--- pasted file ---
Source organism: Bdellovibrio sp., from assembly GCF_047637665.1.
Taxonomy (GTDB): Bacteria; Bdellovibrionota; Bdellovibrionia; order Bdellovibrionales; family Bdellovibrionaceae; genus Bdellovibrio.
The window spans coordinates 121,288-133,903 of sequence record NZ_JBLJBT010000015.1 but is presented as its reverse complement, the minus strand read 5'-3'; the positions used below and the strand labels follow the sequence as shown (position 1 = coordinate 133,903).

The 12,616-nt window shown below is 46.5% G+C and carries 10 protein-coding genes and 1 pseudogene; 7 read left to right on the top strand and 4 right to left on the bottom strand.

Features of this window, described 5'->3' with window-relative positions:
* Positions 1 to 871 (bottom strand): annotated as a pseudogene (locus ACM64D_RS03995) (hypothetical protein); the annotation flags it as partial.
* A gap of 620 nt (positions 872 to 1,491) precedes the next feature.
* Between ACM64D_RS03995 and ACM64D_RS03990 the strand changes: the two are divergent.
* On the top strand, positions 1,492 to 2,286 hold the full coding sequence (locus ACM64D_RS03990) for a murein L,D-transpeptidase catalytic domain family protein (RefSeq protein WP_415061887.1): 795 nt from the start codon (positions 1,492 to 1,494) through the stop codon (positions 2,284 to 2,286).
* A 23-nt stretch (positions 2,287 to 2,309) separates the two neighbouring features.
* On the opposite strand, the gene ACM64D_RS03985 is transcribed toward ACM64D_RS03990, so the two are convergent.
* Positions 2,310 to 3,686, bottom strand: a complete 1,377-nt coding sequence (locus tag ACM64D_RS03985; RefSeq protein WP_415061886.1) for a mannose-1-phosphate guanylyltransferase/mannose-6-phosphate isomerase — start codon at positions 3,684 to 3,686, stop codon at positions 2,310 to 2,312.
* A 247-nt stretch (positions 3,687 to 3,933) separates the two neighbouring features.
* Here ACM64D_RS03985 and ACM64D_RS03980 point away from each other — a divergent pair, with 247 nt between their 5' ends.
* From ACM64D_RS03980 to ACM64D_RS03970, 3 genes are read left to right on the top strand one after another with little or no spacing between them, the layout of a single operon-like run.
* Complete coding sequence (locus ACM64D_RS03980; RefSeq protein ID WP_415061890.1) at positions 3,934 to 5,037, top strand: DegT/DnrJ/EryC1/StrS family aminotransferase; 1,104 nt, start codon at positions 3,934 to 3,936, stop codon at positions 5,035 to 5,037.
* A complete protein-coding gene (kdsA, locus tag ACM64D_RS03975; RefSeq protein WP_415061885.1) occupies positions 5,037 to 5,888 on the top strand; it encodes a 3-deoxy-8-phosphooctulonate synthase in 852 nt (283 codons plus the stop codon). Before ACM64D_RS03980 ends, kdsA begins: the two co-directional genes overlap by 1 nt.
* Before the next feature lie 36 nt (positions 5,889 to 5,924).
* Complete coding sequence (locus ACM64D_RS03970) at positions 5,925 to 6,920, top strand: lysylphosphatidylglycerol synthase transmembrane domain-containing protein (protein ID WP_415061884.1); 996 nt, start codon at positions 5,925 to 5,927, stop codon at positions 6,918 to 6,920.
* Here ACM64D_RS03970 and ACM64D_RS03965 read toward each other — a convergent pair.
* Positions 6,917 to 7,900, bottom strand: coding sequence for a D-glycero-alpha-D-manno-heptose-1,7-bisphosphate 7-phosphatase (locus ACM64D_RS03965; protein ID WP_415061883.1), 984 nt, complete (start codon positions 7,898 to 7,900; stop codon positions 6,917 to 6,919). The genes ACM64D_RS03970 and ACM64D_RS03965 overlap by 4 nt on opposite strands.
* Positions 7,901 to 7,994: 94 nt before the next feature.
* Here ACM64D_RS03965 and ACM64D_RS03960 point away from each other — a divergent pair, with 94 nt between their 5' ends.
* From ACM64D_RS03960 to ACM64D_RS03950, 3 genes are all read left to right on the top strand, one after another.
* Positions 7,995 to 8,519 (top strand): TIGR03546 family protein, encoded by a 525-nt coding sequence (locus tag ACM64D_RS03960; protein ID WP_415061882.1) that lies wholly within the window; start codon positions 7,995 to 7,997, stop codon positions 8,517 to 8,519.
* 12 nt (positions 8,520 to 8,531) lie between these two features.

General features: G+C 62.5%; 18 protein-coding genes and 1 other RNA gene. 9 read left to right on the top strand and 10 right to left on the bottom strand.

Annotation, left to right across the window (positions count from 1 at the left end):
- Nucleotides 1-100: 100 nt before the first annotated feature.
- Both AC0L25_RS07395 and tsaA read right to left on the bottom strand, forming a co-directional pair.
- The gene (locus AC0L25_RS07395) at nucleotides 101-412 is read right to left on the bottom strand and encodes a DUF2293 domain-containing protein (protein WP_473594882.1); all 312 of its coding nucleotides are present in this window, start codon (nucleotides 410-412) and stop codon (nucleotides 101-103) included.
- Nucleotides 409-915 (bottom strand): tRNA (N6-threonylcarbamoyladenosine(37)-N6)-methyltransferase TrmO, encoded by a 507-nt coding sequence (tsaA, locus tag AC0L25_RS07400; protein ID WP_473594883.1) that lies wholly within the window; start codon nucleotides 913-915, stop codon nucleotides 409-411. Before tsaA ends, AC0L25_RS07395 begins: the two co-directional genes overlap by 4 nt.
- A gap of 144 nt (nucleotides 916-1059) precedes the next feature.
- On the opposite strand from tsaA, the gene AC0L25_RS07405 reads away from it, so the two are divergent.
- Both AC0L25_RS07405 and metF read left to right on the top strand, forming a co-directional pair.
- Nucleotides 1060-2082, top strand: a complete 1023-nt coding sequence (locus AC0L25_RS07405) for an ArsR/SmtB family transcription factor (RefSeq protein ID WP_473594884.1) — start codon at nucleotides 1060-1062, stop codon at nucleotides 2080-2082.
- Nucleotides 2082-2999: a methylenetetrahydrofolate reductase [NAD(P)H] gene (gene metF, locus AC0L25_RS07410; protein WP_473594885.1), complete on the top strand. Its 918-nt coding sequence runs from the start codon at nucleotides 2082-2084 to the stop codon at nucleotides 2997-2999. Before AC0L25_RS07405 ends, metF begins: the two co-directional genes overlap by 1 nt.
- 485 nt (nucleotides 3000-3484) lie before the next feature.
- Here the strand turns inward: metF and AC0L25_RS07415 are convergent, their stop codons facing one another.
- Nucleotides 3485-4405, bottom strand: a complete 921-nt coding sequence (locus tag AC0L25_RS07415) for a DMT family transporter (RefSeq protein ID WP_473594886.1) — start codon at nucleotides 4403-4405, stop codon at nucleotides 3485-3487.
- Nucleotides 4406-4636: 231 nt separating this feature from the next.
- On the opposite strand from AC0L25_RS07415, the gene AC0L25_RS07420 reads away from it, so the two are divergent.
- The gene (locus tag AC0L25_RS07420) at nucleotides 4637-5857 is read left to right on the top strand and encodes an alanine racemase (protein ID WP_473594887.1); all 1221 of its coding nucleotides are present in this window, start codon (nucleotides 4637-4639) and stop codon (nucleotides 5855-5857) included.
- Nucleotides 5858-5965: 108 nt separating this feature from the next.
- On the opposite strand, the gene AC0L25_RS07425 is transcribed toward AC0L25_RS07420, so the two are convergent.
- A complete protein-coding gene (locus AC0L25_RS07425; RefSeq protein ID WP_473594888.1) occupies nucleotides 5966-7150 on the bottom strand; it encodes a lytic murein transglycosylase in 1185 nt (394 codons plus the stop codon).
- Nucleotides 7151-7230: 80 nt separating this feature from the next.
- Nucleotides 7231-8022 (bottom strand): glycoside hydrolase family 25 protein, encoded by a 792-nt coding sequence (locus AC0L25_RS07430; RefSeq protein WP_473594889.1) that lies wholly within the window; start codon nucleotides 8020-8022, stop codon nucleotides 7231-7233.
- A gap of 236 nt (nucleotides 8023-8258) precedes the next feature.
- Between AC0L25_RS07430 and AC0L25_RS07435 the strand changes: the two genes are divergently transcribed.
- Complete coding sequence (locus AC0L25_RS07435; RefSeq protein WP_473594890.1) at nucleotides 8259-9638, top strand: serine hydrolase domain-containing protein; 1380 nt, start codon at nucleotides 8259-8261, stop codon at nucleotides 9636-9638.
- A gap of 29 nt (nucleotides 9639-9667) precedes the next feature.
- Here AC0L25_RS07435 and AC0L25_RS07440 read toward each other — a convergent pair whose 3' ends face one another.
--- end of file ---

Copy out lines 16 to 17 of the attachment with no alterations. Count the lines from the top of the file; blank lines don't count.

* Complete coding sequence (locus ACM64D_RS03980; RefSeq protein ID WP_415061890.1) at positions 3,934 to 5,037, top strand: DegT/DnrJ/EryC1/StrS family aminotransferase; 1,104 nt, start codon at positions 3,934 to 3,936, stop codon at positions 5,035 to 5,037.
* A complete protein-coding gene (kdsA, locus tag ACM64D_RS03975; RefSeq protein WP_415061885.1) occupies positions 5,037 to 5,888 on the top strand; it encodes a 3-deoxy-8-phosphooctulonate synthase in 852 nt (283 codons plus the stop codon). Before ACM64D_RS03980 ends, kdsA begins: the two co-directional genes overlap by 1 nt.